Everyday Victim Blaming

challenging institutional disbelief around domestic & sexual violence and abuse

Our Values & Internalised Victim Blaming: An Open Discussion

Where do our values come from? Mine were instilled by my relatives, primary carers, educators and peers.  These values contribute to how we view domestic & sexual violence and abuse; they contribute to those internalised views that we hold, and those that we externalise to others.

How many of us can honestly say, (and I mean absolutely honestly) when we read a report about a stranger rape in an area that isn't well lit or when the woman has been drinking, that we don't, (or haven't, at some point) have an amount, however small, of victim blaming in our thoughts? We might think 'If only she'd got a taxi' or 'alcohol makes women so vulnerable'. If we hear of a domestic homicide, we might think 'If only she had left him'.

Reactions such as this are immediate, almost like a brain reflex meant to keep us 'safe' from harm. We'll be 'safe' if we don't behave as she did. We'll be 'safe' if we avoid those areas. We'll be 'safe' as long as we don't associate with 'those' sorts of men.

Those first thoughts are linked to our values, what we hold to be true from a very young age. The messages that we are taught start from birth, we are told that girls are 'quiet' and 'compliant' and that 'boys will be boys' or 'aggressive'.  These messages contribute to victim blaming, in its many forms. Some forms may be less overt than others - the comment such as 'he's such a nice guy - are you sure he meant to do that?' Or, they may be easier to spot; 'if he keeps abusing her, why doesn't she just leave?'  We have many examples of varying degrees of victim blaming on our site. They may vary in severity, but what doesn't vary is the harm that is done to survivors.

The values I had as a child and young woman are not the same values that I hold now - I read about cultures other than my own, I questioned the views held by those around me, I challenged my thinking & met other women who made me question my beliefs. Alongside this, as a child who was sexually abused, I wanted to relieve myself of the guilt I held for the abuse that was perpetrated against me.  Shedding these internalised messages or values, wasn't easy for me. It's much easier to think that those who have experienced abuse should somehow have been able to prevent it, or even avoid it in the first place. It is also constant 'work in progress' - campaigns such as this one work to challenge those messages, and to reframe our thinking.

What makes us think that survivors should take responsibility for abuse perpetrated against them? This almost exclusively happens when discussing domestic & sexual violence - the assumption that, at some point in time, the survivor 'did' or 'didn't do' something that caused the perpetrator to commit the offence.

Acknowledging that men (and it usually is men) abuse women & other men, in such great numbers both because they can, and because they choose to, is a difficult thing to do. It means we may have to look at all of our values in relation to DSVA, and how they fit with the societal messages that we continue to absorb throughout the whole of our lives.

It feels like an uphill struggle, when we see Children's Services blaming children for abuse that may be perpetrated against them. We see police not taking allegations seriously, as in the Oxford Gang case.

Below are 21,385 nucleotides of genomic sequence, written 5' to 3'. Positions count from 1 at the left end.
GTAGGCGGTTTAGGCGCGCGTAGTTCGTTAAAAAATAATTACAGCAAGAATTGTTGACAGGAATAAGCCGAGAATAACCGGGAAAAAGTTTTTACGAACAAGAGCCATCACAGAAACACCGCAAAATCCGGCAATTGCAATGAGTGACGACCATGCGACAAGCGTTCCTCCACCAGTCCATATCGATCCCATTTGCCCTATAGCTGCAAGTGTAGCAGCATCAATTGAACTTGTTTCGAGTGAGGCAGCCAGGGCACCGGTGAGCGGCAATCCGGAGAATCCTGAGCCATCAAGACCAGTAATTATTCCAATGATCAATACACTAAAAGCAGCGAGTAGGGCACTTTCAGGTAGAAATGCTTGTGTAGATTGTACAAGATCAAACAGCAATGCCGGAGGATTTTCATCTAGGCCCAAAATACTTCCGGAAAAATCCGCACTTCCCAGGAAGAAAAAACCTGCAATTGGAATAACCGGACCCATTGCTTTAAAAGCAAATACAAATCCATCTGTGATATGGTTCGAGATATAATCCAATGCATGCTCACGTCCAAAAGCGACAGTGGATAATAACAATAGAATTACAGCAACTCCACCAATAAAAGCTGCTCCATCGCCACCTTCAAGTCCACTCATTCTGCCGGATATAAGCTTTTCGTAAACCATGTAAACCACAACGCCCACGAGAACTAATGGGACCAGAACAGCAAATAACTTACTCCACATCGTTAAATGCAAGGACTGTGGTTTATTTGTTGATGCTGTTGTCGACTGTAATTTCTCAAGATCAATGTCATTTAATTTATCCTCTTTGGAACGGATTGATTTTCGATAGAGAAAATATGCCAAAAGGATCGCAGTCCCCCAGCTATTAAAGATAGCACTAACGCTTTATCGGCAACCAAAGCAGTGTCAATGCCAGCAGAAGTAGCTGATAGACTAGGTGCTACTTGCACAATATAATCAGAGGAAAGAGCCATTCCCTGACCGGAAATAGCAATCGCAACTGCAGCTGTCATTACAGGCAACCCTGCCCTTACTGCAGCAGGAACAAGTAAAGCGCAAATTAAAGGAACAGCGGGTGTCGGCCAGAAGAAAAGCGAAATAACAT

We are heartened when we read a news report of a domestic homicide and the victim blaming defence isn't included, but are disheartened when we know it is one report, in a sea of many other damaging ones.

How do we deal with this issue? Raising awareness via a safe space to share experiences is a step forward, but it isn't a solution.

We need to reframe the values held about women and girls who have experienced domestic & sexual violence and abuse. We need to question where those values originate, and change them. We need to campaign for organisations to take the issue of DSVA seriously. We need the curriculum to include Sex & Relationship education. We need organisations to acknowledge the need for change, commit to it, and to invest in training & culture change. We need to challenge the myths around DSVA that contribute to victim blaming.

What are your thoughts? Any advice for us as campaigners? We appreciate all thoughts, ideas and suggestions and you can include them in the comments below.


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8 thoughts on “Our Values & Internalised Victim Blaming: An Open Discussion

  • Admin says:

    We need to include more detail about self blame, as it is a powerful tool used to ‘control’ your experience. For me, blaming myself for rape in child and adulthood was a lot more comfortable than putting the blame where it belonged.
    I struggle with it every day. The impact of victim blaming (internal and external), however is horrific. I had to start challenging it in order to prevent self-hate, getting into abusive relationships & from killing myself (via eating disorders).

  • Clare Walker says:

    This is what I explain to others who attend my training & awareness raising events. To often we hold conflicting views referred to as cognitive dissonance. Which goes a long way to explaining why we victim blame & why we don’t address the issues effectively. The most ‘dangerous’ professionals are those that are unaware of their own belief systems to the extent that they’re blinded to the bigger picture & will spend years colluding with perpetrators & victim blaming

  • Fi says: